I am a freelance writer, living in Bath with my wife and son.
I love my city, and love to live here. I write about Bath a lot, and sometimes about travels in Ireland and France.
Published August 10th 2018
A race through space with planetarium, rockets and the Hulk
Armagh Planetarium is a fantastic place to visit and has attractions for all groups and ages. With interactive displays, scale perfect models and a breathtaking cinema experience, it is not to be missed. Now celebrating its 50th year, there has never been a better time to visit.
A keen visitor, trying on the astronaut clothing in an interactive section
The planetarium dome offers an immersive cinema experience, that takes viewers to the stars and back. Offering several different shows throughout the day, this experience is at the core of the planetarium visit. We went to the family show, which was an enjoyable and informative 25-minute journey through the solar system.
There are several rooms dedicated to the realities and achievements of space exploration. My favourite exhibits were scale accurate models of exploratory vehicles and scientific equipment. The Mars landers were incredibly realistic and had informative boards that explained both their functions and findings.
One of several exhibits celebrating space exploration.
Armagh Planetarium is also the home of the Cosplay 'Emerald Garrison'- which is a group of Star Wars and Sci-Fi enthusiasts who offer cosplay and role play experiences to visitors. As well as Stormtroopers and rebel soldiers, we saw Star Trek crew members, Jedi Knights and even a Death Eater from Harrry Potter. It was marvelous. There is even a replica bridge of one of the Star Trek space craft, and The Incredible Hulk lurks around a corner. Beware of the 'Face-sucker' alien from the Ridley Scott films, though!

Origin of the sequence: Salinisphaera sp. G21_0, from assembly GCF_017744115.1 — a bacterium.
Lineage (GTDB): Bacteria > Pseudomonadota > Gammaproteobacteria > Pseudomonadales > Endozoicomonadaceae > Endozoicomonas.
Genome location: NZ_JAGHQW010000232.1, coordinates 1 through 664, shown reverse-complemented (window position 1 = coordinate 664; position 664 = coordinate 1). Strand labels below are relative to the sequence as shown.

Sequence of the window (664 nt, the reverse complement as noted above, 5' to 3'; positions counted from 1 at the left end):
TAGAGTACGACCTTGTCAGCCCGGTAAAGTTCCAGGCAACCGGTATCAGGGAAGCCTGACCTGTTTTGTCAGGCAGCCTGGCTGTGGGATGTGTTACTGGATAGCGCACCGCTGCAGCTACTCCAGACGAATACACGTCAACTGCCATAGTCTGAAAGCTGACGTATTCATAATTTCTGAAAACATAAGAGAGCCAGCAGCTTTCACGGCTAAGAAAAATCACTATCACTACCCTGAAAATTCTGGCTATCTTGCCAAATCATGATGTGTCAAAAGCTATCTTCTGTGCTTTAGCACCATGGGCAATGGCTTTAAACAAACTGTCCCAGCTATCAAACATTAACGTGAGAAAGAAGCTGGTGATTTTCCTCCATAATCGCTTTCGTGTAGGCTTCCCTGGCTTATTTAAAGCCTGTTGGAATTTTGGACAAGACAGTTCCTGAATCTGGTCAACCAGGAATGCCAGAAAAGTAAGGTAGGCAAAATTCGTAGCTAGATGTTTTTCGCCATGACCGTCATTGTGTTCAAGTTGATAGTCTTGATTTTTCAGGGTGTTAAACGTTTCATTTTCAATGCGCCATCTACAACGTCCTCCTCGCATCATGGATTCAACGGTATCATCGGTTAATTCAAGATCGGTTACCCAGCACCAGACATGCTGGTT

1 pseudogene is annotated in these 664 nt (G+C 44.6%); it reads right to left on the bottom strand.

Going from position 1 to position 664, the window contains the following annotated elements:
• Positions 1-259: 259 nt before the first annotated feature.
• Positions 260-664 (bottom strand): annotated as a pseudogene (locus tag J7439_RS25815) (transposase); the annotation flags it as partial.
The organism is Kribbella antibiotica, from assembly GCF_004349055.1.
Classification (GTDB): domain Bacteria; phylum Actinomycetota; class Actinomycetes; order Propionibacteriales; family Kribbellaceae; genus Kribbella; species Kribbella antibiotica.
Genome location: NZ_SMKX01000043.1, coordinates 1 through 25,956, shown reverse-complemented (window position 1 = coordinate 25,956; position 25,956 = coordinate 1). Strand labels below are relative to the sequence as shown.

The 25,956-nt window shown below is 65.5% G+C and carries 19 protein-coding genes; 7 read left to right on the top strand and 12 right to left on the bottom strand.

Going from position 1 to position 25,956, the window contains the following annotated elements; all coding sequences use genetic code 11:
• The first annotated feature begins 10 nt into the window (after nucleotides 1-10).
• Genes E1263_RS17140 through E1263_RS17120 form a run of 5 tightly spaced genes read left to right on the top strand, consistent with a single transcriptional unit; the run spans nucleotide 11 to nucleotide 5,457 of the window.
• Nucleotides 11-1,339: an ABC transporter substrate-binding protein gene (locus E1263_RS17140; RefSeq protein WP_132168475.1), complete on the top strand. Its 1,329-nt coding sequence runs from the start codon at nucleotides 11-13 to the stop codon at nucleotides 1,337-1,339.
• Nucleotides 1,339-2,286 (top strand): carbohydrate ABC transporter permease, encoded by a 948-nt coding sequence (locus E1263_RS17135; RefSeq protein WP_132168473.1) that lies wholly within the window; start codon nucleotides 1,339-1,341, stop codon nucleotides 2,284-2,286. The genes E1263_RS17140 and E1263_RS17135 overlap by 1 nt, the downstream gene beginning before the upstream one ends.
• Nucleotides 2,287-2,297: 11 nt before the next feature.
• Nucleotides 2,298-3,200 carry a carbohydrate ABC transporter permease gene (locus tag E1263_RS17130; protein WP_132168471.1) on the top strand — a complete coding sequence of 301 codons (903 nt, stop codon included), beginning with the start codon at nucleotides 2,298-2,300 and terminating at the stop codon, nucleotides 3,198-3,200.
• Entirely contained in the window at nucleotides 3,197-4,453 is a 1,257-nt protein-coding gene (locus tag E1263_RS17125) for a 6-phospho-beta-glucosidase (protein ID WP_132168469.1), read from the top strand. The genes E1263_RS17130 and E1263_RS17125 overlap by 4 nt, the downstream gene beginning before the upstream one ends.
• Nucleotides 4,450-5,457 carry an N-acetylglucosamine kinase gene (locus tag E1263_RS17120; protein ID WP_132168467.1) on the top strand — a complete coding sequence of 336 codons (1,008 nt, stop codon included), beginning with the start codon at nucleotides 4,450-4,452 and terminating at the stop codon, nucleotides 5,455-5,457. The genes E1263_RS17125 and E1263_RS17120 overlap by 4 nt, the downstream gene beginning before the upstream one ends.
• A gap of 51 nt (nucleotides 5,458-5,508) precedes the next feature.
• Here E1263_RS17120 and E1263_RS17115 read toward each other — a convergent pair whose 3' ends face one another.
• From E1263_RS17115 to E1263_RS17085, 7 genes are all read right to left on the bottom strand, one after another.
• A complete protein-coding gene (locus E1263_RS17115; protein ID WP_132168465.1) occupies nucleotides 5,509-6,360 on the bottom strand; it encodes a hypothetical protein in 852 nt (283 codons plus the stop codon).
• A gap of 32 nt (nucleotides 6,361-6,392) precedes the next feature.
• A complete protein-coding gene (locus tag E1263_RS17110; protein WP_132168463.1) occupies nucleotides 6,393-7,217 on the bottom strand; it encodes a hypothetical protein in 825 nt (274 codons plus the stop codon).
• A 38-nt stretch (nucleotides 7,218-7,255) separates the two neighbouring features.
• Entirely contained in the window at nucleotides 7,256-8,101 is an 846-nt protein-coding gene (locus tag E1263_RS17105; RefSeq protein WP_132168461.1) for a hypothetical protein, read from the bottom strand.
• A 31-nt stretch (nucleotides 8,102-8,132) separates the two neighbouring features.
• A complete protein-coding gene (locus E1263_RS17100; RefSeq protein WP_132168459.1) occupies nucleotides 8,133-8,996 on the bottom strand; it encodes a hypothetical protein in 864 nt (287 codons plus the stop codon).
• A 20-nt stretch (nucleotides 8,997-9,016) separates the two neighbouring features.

A frighteningly realistic alien predator
There are many, many other things to see at the planetarium and my absolute favourite was a display of meteorites and photographs of meteorite craters. Visitors can actually touch and really see the meteorites and find out about what they are possibly made of. To encounter genuine pieces of space material felt truly magical.
An informative display that focussed on the gargantuan temperatures and dimensions of planets and suns.